The note is significant as it was released in 2009 as part of a complete overhaul of the country's currency, which saw new designs issued.

The only portrait that remained on the notes was of Kim Il Sung on the 5,000 won bill, but this was changed in 2014, when the note was redesigned to show his official birthplace, Mangyongdae, the BBC reported.

John continued: "I understand that DPRK money in general is meant to stay within the country but I believe they are fairly relaxed on this. They might not have been so relaxed with this note, which is why I opted to keep it in my sock. The driver was happy to multiply the value of his money by 10 and he said he could just register it as tips, so no danger on his part.

"I am not sure as to why you cannot remove money from the country, or if the punishment would be significant. I don't think it sits in the same category as Otto stealing the poster. He stayed at our hotel a few weeks prior to my visit and we were regularly reminded as to what happened but looking back, I would probably not take the note if given the opportunity to redo."

Otto Warmbier's belongings.
The belongings Otto Warmbier had with him in North Korea are pictured at Wyoming High School in Wyoming, Ohio on June 22, 2017. Handout/Getty Images

"It might be construed as disrespectful, and you should make every effort to adhere to rules set out by any country you are visiting."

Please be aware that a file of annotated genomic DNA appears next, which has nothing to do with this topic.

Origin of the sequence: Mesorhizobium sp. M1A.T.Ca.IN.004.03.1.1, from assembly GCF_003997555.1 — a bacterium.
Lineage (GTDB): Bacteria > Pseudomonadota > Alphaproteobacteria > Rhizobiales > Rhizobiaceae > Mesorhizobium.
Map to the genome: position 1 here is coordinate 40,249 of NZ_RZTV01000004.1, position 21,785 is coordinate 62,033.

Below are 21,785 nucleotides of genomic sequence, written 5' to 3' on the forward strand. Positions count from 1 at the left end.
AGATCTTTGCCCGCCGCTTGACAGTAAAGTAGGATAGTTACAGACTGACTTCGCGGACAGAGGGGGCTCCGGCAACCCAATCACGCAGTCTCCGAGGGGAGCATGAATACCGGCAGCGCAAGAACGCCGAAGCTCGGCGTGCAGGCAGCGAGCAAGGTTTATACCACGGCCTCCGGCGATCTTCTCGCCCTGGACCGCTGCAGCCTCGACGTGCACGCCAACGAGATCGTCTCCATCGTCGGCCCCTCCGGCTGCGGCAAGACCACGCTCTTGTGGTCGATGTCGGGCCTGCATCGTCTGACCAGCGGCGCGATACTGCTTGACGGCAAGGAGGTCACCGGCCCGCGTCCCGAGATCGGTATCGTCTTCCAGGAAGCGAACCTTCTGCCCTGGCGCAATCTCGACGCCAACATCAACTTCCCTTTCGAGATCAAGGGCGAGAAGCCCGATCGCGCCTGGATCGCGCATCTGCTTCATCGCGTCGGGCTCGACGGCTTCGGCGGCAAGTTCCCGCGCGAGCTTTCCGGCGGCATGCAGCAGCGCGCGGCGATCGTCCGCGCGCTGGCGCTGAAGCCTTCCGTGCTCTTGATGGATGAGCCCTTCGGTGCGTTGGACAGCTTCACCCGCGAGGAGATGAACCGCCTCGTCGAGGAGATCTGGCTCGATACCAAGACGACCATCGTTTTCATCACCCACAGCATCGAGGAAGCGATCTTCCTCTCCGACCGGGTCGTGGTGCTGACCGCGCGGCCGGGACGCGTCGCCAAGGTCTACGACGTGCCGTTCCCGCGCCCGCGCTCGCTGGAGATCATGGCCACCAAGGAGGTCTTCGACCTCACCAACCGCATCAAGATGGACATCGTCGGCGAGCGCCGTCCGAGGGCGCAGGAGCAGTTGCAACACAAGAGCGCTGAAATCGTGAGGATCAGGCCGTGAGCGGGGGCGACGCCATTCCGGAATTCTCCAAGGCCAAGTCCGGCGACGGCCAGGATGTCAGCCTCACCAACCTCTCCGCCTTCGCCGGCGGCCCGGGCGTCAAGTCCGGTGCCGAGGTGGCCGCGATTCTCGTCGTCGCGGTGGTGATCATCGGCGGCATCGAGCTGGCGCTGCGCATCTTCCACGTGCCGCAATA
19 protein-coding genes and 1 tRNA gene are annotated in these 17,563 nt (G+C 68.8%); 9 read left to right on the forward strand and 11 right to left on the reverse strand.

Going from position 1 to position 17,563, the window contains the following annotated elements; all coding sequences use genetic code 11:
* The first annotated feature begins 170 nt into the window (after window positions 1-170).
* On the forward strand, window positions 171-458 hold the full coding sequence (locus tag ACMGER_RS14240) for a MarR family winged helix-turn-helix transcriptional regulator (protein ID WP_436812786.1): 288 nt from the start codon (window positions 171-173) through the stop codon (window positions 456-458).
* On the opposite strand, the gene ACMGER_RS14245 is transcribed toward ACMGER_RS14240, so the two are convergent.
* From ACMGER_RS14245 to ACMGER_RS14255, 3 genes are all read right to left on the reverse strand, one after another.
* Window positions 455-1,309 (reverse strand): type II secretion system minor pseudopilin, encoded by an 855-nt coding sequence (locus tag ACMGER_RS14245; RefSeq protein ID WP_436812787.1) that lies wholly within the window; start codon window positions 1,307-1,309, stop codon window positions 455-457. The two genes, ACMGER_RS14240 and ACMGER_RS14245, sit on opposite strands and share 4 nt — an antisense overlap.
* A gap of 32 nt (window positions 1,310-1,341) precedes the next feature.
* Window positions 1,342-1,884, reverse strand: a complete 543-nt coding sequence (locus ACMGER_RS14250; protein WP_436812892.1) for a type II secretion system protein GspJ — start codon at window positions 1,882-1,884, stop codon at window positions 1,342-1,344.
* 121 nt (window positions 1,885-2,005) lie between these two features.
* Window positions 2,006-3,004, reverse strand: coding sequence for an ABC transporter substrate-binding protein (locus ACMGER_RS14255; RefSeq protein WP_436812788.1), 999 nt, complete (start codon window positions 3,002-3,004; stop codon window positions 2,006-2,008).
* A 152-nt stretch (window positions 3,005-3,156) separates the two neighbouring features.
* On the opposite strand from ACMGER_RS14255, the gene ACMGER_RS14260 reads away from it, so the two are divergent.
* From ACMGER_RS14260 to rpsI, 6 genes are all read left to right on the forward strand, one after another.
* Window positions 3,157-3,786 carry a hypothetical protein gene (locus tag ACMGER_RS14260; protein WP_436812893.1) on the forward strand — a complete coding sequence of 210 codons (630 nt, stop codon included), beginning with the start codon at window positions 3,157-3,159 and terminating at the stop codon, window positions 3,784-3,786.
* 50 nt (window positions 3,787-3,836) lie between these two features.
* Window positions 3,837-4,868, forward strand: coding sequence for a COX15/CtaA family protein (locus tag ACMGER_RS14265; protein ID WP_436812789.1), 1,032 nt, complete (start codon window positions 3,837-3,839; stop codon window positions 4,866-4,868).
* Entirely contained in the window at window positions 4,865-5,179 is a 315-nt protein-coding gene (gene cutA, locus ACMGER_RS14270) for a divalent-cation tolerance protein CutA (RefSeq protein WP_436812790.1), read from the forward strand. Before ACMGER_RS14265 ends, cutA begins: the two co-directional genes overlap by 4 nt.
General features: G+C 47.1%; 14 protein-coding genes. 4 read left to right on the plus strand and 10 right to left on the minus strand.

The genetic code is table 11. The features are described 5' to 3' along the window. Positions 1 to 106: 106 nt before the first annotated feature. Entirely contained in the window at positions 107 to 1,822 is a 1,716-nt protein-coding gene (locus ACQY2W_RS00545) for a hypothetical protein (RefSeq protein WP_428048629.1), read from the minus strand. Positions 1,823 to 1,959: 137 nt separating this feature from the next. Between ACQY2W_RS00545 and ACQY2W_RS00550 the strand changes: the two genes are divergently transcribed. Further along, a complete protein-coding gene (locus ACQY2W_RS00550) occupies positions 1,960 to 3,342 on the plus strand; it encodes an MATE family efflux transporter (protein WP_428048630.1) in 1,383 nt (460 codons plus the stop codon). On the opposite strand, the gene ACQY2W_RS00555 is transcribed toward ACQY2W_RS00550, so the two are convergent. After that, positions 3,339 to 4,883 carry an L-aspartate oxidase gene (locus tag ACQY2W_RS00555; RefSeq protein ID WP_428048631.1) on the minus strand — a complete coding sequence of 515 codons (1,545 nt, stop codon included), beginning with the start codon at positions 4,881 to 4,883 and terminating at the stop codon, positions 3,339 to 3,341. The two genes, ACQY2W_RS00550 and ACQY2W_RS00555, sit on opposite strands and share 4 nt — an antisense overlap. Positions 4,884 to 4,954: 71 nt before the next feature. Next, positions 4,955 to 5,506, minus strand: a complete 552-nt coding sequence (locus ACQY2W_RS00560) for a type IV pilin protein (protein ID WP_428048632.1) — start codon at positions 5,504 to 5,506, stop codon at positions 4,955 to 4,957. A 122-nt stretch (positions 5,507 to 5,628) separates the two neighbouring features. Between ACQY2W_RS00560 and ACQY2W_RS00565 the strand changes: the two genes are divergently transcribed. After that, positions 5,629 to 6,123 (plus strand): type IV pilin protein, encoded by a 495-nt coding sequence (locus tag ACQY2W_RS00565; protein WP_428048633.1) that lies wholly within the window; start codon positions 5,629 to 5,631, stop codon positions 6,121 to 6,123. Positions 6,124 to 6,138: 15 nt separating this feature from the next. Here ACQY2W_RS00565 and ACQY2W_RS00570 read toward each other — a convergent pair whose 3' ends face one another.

The "Otto" he refers to is Otto Warmbier, an American student, who was sentenced to 15 years' hard labor amid claims he stole a propaganda sign from a hotel.

In March 2016, Warmbier, from Cincinnati, Ohio, went on trial where his sentence was handed down.

It's thought that shortly after this the economics student from the University of Virginia slipped into a coma.

After 15 months he was medically evacuated to the U.S., where it was ascertained he'd suffered severe brain damage. A few days after his arrival, he passed away on June 19 2017, aged 22.

Young Pioneer Tours, which Warmbier traveled with, said while taking money out of North Korea isn't illegal: "Technically it is not permitted to take North Korean currency out of the country."

In June legislation named after the student, the Otto Warmbier North Korea Censorship and Surveillance Act, passed by the Senate after being introduced in 2021.

U.S. Senators Rob Portman, Sherrod Brown and Chris Coons explained the legislation provides $10 million annually to "counter North Korea's repressive censorship and surveillance state, while also encouraging sanctions on those who enable this repressive information environment both in and outside of North Korea."

Brown said: "Otto Warmbier's treatment by North Korean authorities that ended in his death remains a powerful reminder of the brutality of Kim Jong Un's regime."

Commenting on the Reddit post, D0ctorwh010 said: "You risked it all for a souvenir."

Yasai101 wrote: "No clue why anyone would risk their lives just visiting these countries let alone something like this."

Rab_Legend added: "So f*****g stupid, a guy died because he was accused of stealing a poster."

North Korean Leader Kim Jong-un.
North Korean leader Kim Jong Un is pictured in Vladivostok, Russia on April 25, 2019. A visitor to the DPRK claims he smuggled out a bank note in his sock. Mikhail Svetlov/Getty Images